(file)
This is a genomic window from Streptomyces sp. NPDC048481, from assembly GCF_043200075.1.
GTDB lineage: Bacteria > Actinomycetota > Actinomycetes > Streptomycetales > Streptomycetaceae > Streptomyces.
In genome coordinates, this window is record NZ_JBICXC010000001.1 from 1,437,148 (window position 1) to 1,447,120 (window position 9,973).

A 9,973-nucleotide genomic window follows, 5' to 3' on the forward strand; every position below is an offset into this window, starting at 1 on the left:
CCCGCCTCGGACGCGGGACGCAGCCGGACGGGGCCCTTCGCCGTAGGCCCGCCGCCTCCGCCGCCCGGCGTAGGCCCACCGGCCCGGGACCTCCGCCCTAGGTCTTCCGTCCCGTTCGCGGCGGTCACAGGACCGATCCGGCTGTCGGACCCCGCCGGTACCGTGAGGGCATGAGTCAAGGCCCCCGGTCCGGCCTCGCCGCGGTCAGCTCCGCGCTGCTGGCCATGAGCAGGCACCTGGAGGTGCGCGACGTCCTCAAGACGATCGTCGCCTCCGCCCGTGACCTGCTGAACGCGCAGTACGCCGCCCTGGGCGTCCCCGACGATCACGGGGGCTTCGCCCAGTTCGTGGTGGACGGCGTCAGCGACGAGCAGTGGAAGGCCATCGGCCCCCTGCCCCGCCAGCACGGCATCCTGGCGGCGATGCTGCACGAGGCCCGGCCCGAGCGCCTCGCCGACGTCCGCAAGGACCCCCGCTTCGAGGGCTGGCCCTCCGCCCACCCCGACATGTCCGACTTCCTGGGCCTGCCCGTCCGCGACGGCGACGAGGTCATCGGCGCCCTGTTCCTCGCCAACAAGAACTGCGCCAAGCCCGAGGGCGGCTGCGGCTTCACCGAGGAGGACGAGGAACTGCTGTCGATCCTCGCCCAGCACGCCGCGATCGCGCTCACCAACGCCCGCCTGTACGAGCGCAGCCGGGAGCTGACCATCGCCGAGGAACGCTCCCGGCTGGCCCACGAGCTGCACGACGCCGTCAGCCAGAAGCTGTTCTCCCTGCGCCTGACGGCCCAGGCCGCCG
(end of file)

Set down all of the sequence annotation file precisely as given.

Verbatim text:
This is a genomic window from Streptomyces sp. NPDC048481, from assembly GCF_043200075.1.
GTDB lineage: Bacteria > Actinomycetota > Actinomycetes > Streptomycetales > Streptomycetaceae > Streptomyces.
In genome coordinates, this window is record NZ_JBICXC010000001.1 from 1,437,148 (window position 1) to 1,447,120 (window position 9,973).

A 9,973-nucleotide genomic window follows, 5' to 3' on the forward strand; every position below is an offset into this window, starting at 1 on the left:
CCCGCCTCGGACGCGGGACGCAGCCGGACGGGGCCCTTCGCCGTAGGCCCGCCGCCTCCGCCGCCCGGCGTAGGCCCACCGGCCCGGGACCTCCGCCCTAGGTCTTCCGTCCCGTTCGCGGCGGTCACAGGACCGATCCGGCTGTCGGACCCCGCCGGTACCGTGAGGGCATGAGTCAAGGCCCCCGGTCCGGCCTCGCCGCGGTCAGCTCCGCGCTGCTGGCCATGAGCAGGCACCTGGAGGTGCGCGACGTCCTCAAGACGATCGTCGCCTCCGCCCGTGACCTGCTGAACGCGCAGTACGCCGCCCTGGGCGTCCCCGACGATCACGGGGGCTTCGCCCAGTTCGTGGTGGACGGCGTCAGCGACGAGCAGTGGAAGGCCATCGGCCCCCTGCCCCGCCAGCACGGCATCCTGGCGGCGATGCTGCACGAGGCCCGGCCCGAGCGCCTCGCCGACGTCCGCAAGGACCCCCGCTTCGAGGGCTGGCCCTCCGCCCACCCCGACATGTCCGACTTCCTGGGCCTGCCCGTCCGCGACGGCGACGAGGTCATCGGCGCCCTGTTCCTCGCCAACAAGAACTGCGCCAAGCCCGAGGGCGGCTGCGGCTTCACCGAGGAGGACGAGGAACTGCTGTCGATCCTCGCCCAGCACGCCGCGATCGCGCTCACCAACGCCCGCCTGTACGAGCGCAGCCGGGAGCTGACCATCGCCGAGGAACGCTCCCGGCTGGCCCACGAGCTGCACGACGCCGTCAGCCAGAAGCTGTTCTCCCTGCGCCTGACGGCCCAGGCCGCCG